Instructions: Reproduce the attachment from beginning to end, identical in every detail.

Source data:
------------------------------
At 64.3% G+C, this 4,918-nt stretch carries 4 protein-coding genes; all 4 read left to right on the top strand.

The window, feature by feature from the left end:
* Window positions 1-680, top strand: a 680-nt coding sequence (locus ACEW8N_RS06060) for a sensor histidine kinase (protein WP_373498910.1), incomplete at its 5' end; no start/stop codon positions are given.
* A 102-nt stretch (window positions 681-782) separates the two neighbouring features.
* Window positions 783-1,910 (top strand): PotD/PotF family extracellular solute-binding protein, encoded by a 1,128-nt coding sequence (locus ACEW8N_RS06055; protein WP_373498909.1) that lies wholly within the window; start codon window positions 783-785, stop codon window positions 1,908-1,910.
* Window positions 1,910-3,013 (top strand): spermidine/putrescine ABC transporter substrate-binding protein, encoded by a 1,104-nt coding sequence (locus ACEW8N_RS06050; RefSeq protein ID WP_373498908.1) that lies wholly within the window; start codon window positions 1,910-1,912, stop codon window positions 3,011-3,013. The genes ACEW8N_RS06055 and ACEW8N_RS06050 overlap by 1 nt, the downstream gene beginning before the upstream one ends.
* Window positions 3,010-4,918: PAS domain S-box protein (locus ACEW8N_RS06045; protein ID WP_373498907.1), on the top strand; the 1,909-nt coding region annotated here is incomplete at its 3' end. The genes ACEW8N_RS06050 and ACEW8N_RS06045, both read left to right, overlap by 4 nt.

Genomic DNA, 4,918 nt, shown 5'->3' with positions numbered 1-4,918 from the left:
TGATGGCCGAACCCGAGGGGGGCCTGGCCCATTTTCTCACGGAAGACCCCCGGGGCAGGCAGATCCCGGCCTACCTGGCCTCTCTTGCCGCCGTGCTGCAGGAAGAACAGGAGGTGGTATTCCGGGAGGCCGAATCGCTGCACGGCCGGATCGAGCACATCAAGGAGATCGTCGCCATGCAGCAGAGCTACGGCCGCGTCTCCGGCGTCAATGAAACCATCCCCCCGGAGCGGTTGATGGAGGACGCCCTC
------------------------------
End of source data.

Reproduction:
At 64.3% G+C, this 4,918-nt stretch carries 4 protein-coding genes; all 4 read left to right on the top strand.

The window, feature by feature from the left end:
* Window positions 1-680, top strand: a 680-nt coding sequence (locus ACEW8N_RS06060) for a sensor histidine kinase (protein WP_373498910.1), incomplete at its 5' end; no start/stop codon positions are given.
* A 102-nt stretch (window positions 681-782) separates the two neighbouring features.
* Window positions 783-1,910 (top strand): PotD/PotF family extracellular solute-binding protein, encoded by a 1,128-nt coding sequence (locus ACEW8N_RS06055; protein WP_373498909.1) that lies wholly within the window; start codon window positions 783-785, stop codon window positions 1,908-1,910.
* Window positions 1,910-3,013 (top strand): spermidine/putrescine ABC transporter substrate-binding protein, encoded by a 1,104-nt coding sequence (locus ACEW8N_RS06050; RefSeq protein ID WP_373498908.1) that lies wholly within the window; start codon window positions 1,910-1,912, stop codon window positions 3,011-3,013. The genes ACEW8N_RS06055 and ACEW8N_RS06050 overlap by 1 nt, the downstream gene beginning before the upstream one ends.
* Window positions 3,010-4,918: PAS domain S-box protein (locus ACEW8N_RS06045; protein ID WP_373498907.1), on the top strand; the 1,909-nt coding region annotated here is incomplete at its 3' end. The genes ACEW8N_RS06050 and ACEW8N_RS06045, both read left to right, overlap by 4 nt.

Genomic DNA, 4,918 nt, shown 5'->3' with positions numbered 1-4,918 from the left:
TGATGGCCGAACCCGAGGGGGGCCTGGCCCATTTTCTCACGGAAGACCCCCGGGGCAGGCAGATCCCGGCCTACCTGGCCTCTCTTGCCGCCGTGCTGCAGGAAGAACAGGAGGTGGTATTCCGGGAGGCCGAATCGCTGCACGGCCGGATCGAGCACATCAAGGAGATCGTCGCCATGCAGCAGAGCTACGGCCGCGTCTCCGGCGTCAATGAAACCATCCCCCCGGAGCGGTTGATGGAGGACGCCCTC